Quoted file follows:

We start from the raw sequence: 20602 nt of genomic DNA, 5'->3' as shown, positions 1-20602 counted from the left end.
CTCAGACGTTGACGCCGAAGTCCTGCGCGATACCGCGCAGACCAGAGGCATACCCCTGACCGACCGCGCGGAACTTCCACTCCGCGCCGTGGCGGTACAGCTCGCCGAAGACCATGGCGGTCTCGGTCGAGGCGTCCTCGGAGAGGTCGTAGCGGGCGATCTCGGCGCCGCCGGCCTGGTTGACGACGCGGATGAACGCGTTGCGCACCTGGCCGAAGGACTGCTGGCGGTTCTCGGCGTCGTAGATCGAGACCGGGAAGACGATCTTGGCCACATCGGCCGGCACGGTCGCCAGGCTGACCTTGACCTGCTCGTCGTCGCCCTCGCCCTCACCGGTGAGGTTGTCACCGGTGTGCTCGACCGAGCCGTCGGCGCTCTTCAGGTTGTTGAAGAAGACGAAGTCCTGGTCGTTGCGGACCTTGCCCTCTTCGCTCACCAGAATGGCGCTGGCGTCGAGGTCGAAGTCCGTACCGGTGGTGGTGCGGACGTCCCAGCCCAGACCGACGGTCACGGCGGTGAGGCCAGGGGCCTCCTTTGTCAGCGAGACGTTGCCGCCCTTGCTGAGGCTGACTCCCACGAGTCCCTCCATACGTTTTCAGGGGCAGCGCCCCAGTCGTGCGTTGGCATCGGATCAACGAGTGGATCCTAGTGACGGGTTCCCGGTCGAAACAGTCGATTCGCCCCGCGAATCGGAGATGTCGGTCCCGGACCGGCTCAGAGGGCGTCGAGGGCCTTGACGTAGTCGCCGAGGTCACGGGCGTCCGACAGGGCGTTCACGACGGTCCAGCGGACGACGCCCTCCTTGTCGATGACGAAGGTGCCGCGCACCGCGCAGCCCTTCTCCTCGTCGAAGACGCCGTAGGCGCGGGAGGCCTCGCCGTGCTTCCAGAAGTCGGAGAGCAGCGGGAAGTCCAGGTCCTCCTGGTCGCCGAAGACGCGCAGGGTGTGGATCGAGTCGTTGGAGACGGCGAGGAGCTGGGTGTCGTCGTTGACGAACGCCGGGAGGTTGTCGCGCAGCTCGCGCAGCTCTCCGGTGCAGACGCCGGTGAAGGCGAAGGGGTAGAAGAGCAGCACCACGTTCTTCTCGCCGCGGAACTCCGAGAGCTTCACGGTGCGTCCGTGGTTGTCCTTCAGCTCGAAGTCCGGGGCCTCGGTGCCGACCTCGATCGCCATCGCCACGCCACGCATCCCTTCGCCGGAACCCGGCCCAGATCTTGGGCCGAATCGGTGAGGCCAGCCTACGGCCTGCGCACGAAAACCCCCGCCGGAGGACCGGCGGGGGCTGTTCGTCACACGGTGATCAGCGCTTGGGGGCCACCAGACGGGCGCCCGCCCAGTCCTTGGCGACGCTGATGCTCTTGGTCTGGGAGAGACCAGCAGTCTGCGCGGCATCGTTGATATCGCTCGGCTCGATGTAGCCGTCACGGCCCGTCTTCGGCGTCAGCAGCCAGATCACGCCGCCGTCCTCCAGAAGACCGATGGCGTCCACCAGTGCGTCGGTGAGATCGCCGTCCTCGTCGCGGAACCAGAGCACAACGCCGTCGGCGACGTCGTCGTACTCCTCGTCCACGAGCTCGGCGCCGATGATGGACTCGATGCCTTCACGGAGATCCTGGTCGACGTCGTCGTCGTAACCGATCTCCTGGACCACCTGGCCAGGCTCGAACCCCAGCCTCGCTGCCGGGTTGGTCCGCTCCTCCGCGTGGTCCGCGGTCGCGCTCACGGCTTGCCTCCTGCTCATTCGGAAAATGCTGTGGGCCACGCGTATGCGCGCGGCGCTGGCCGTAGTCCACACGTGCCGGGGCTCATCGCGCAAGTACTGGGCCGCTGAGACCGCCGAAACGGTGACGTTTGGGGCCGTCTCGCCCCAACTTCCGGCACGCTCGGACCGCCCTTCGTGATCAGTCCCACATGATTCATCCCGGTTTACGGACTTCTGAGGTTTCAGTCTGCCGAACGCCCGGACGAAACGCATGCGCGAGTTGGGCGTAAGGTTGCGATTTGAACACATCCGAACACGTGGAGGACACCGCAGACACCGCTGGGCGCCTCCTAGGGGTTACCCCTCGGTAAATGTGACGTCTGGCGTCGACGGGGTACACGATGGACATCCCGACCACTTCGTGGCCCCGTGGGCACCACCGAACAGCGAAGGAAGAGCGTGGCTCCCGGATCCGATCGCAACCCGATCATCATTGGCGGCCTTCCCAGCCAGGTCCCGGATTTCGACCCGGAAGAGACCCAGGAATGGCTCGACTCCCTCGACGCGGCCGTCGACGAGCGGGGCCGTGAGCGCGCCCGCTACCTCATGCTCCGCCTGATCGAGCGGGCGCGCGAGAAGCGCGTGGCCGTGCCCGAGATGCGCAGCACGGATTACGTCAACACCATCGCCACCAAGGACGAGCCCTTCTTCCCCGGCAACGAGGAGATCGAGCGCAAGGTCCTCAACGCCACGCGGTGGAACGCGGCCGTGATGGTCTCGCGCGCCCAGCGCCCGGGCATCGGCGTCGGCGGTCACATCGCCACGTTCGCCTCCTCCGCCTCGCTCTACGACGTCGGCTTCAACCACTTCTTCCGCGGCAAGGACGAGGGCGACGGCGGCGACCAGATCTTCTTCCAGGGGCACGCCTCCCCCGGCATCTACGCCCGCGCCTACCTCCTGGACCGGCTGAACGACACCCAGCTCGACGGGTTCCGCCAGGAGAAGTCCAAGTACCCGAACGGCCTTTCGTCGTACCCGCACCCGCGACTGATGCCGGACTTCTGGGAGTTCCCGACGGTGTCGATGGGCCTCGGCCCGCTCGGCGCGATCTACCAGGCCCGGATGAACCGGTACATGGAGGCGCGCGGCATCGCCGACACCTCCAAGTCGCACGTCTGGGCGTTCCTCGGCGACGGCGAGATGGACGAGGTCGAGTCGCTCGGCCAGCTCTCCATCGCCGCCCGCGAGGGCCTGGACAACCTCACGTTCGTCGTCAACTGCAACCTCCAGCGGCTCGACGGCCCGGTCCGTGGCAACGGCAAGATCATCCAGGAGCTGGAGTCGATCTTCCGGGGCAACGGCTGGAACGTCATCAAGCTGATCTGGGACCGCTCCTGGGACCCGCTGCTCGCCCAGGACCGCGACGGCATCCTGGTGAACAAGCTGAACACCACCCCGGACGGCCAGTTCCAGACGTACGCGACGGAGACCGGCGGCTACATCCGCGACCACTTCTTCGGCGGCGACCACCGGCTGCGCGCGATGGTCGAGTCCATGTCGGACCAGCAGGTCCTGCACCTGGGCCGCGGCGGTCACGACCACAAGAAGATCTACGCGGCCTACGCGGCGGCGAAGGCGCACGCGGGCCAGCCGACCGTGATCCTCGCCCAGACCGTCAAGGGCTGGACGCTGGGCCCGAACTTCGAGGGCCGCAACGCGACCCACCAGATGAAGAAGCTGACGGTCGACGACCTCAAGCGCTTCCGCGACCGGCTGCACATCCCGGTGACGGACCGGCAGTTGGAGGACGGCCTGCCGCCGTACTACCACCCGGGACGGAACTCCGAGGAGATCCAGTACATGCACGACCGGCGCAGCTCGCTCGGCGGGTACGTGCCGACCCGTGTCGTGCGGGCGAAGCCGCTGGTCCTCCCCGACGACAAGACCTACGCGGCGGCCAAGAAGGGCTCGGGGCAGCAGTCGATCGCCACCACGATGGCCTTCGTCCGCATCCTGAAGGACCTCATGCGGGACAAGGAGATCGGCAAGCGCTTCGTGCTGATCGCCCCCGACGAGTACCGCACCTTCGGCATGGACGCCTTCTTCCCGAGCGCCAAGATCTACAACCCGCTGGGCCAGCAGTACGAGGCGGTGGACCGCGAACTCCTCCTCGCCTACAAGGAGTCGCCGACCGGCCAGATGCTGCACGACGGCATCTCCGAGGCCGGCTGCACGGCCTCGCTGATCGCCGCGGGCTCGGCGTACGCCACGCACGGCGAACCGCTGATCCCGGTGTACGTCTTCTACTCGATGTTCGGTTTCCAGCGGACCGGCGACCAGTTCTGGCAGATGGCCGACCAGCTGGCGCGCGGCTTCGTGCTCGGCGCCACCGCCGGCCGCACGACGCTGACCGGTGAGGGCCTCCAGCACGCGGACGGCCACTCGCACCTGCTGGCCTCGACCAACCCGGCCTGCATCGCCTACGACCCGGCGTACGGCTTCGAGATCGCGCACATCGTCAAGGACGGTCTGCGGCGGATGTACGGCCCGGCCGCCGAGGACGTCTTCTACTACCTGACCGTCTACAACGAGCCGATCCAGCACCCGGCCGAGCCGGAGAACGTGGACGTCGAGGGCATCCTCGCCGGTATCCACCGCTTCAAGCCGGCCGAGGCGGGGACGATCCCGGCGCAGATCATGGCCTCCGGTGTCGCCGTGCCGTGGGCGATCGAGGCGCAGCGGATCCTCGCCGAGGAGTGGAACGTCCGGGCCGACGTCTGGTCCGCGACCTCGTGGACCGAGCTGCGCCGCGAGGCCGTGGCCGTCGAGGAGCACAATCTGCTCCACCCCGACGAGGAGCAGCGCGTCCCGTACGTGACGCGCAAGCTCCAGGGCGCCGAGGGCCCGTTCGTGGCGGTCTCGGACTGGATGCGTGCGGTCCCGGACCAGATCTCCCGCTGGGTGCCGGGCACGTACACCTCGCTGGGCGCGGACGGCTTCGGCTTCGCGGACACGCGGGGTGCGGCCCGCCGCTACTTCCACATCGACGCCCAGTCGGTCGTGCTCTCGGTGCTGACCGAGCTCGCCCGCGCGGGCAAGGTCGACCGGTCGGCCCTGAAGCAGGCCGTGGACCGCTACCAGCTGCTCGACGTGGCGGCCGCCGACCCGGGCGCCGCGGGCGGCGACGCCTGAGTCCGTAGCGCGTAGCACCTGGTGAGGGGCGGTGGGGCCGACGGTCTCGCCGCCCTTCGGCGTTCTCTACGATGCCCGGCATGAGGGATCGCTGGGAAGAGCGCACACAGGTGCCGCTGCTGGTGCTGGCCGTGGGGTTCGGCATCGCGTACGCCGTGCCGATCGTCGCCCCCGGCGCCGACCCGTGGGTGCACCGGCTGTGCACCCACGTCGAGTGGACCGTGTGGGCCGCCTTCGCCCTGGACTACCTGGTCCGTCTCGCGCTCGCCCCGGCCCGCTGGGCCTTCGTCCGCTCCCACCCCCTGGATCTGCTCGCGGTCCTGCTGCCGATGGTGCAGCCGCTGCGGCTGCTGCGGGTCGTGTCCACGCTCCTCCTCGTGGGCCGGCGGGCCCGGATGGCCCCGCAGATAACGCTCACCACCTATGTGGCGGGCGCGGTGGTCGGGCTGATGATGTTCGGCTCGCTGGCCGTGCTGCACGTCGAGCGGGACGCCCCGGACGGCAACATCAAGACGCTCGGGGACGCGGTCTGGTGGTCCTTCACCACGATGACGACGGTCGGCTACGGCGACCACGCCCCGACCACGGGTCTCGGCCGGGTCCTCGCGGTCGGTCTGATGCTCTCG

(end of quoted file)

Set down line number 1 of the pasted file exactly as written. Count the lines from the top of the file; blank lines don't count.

We start from the raw sequence: 20602 nt of genomic DNA, 5'->3' as shown, positions 1-20602 counted from the left end.